David answered on Nov 30 2019
17 | Page REPORT
1. What do we write about in this report?
This report is a group assignment. It has been written by a team consisting two students. Consider me and my teammate to be economic advisors to an Australian Parliament Member (MP). The PMs are expected to have a good understanding of a wide range of economics policies - their desirability, implementation in various countries, how they cu
ently work in Australia and if and how they could be improved upon. Of course, the role of MP is a very busy one involving meetings, debates, writing draft laws, etc., and may leave not enough time for economic research.
Our job as economic advisors in this assignment was to write a short report which would inform an MP about key aspects of a particular labour market policy. The policy that is being taken up here is the Minimum Wages Policy.
Our report aims to address the following points, where possible:
1. How prevalent is the policy in various countries of the world? What are the similarities and differences in implementation of this policy across the world?
2. Discussion on the theoretical effects of this policy on labour market using graphs and equations where appropriate.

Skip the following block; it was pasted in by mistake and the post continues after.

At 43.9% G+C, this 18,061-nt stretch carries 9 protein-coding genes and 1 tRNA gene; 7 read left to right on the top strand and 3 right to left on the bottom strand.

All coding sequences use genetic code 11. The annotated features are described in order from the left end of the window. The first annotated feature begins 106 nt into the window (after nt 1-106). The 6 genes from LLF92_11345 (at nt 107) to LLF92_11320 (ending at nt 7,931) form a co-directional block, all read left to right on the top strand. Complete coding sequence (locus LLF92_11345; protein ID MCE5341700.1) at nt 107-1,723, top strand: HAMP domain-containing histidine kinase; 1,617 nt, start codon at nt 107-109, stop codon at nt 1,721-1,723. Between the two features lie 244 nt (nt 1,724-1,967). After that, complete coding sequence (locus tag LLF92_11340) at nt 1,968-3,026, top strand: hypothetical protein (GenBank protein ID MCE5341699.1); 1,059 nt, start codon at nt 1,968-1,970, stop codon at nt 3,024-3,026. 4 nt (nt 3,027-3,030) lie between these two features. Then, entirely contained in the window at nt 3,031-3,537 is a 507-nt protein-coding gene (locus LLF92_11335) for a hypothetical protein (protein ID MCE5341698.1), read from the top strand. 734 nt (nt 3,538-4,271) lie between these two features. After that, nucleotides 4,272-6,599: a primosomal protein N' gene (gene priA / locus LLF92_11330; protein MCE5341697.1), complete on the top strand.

3. Summary of the key empirical findings about the effects of the policy on labour market outcomes internationally
4. Why does this policy exist? Who benefits from this policy?
5. In what form is this policy implemented in Australia? Summary of the key details of implementation of this policy in Australia. How does Australia compare to the countries discussed in point 1?
6. What is the state of the cu
ent public debate regarding this policy in Australia and are there any changes planned or proposed?
7. Do we think that the Australian implementation of this policy can be improved upon? If yes, proposal and motivation of the probable improvements. If no, explanation as to why.
2. What should we read before attempting the report?
The key reading for the reports is the relevant chapter from the Tito Boeri and Jan can Ours book “The Economics of Imperfect Labour markets”. The chapters in this book are structured in a similar way that is expected of our reports, they are just longer and have more information. There are sections in the Ehrenberg and Smith textbook “Modern Labour Economics: Theory and Public Policy” that are also quite useful. These two sources were sufficient for addressing points 1 through 4 for most policies. For information about Australian implementation of the policy chosen, some academic and newspaper articles were refe
ed too where ever they were relevant.
Minimum Wages: A Backdrop
Theoretical Effects of the Minimum Wage Policy - a Market Perspective
A Competitive Labour Market
A Non-Competitive Labour Market
A Dual Labour Market
Minimum Wage Policy: Empirical Effectiveness